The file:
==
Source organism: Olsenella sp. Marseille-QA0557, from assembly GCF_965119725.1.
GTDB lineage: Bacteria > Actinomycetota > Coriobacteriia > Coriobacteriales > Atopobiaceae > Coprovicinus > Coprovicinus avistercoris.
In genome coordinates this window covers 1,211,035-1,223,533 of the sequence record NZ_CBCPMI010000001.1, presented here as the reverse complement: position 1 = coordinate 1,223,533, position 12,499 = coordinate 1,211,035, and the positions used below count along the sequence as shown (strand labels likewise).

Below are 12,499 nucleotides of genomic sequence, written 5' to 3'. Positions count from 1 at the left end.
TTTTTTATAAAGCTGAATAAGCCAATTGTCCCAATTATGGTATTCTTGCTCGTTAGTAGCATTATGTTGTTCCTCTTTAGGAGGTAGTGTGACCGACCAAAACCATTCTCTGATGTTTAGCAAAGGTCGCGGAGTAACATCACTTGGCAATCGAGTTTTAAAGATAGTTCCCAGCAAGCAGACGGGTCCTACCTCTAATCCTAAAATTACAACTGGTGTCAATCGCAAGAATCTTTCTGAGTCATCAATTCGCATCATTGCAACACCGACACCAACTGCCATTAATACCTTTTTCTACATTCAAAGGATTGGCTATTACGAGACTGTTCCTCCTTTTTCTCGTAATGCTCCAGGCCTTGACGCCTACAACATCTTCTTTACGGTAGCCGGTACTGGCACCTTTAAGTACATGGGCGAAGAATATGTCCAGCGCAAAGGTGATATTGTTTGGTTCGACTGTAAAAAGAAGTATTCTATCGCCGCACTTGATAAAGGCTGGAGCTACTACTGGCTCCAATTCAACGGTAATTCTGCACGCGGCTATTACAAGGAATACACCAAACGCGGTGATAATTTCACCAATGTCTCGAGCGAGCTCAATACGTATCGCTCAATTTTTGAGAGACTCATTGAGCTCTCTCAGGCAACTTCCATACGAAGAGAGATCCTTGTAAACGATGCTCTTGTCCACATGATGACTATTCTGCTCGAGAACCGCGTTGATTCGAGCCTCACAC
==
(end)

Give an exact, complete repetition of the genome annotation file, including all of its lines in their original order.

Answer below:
Source organism: Olsenella sp. Marseille-QA0557, from assembly GCF_965119725.1.
GTDB lineage: Bacteria > Actinomycetota > Coriobacteriia > Coriobacteriales > Atopobiaceae > Coprovicinus > Coprovicinus avistercoris.
In genome coordinates this window covers 1,211,035-1,223,533 of the sequence record NZ_CBCPMI010000001.1, presented here as the reverse complement: position 1 = coordinate 1,223,533, position 12,499 = coordinate 1,211,035, and the positions used below count along the sequence as shown (strand labels likewise).

Below are 12,499 nucleotides of genomic sequence, written 5' to 3'. Positions count from 1 at the left end.
TTTTTTATAAAGCTGAATAAGCCAATTGTCCCAATTATGGTATTCTTGCTCGTTAGTAGCATTATGTTGTTCCTCTTTAGGAGGTAGTGTGACCGACCAAAACCATTCTCTGATGTTTAGCAAAGGTCGCGGAGTAACATCACTTGGCAATCGAGTTTTAAAGATAGTTCCCAGCAAGCAGACGGGTCCTACCTCTAATCCTAAAATTACAACTGGTGTCAATCGCAAGAATCTTTCTGAGTCATCAATTCGCATCATTGCAACACCGACACCAACTGCCATTAATACCTTTTTCTACATTCAAAGGATTGGCTATTACGAGACTGTTCCTCCTTTTTCTCGTAATGCTCCAGGCCTTGACGCCTACAACATCTTCTTTACGGTAGCCGGTACTGGCACCTTTAAGTACATGGGCGAAGAATATGTCCAGCGCAAAGGTGATATTGTTTGGTTCGACTGTAAAAAGAAGTATTCTATCGCCGCACTTGATAAAGGCTGGAGCTACTACTGGCTCCAATTCAACGGTAATTCTGCACGCGGCTATTACAAGGAATACACCAAACGCGGTGATAATTTCACCAATGTCTCGAGCGAGCTCAATACGTATCGCTCAATTTTTGAGAGACTCATTGAGCTCTCTCAGGCAACTTCCATACGAAGAGAGATCCTTGTAAACGATGCTCTTGTCCACATGATGACTATTCTGCTCGAGAACCGCGTTGATTCGAGCCTCACAC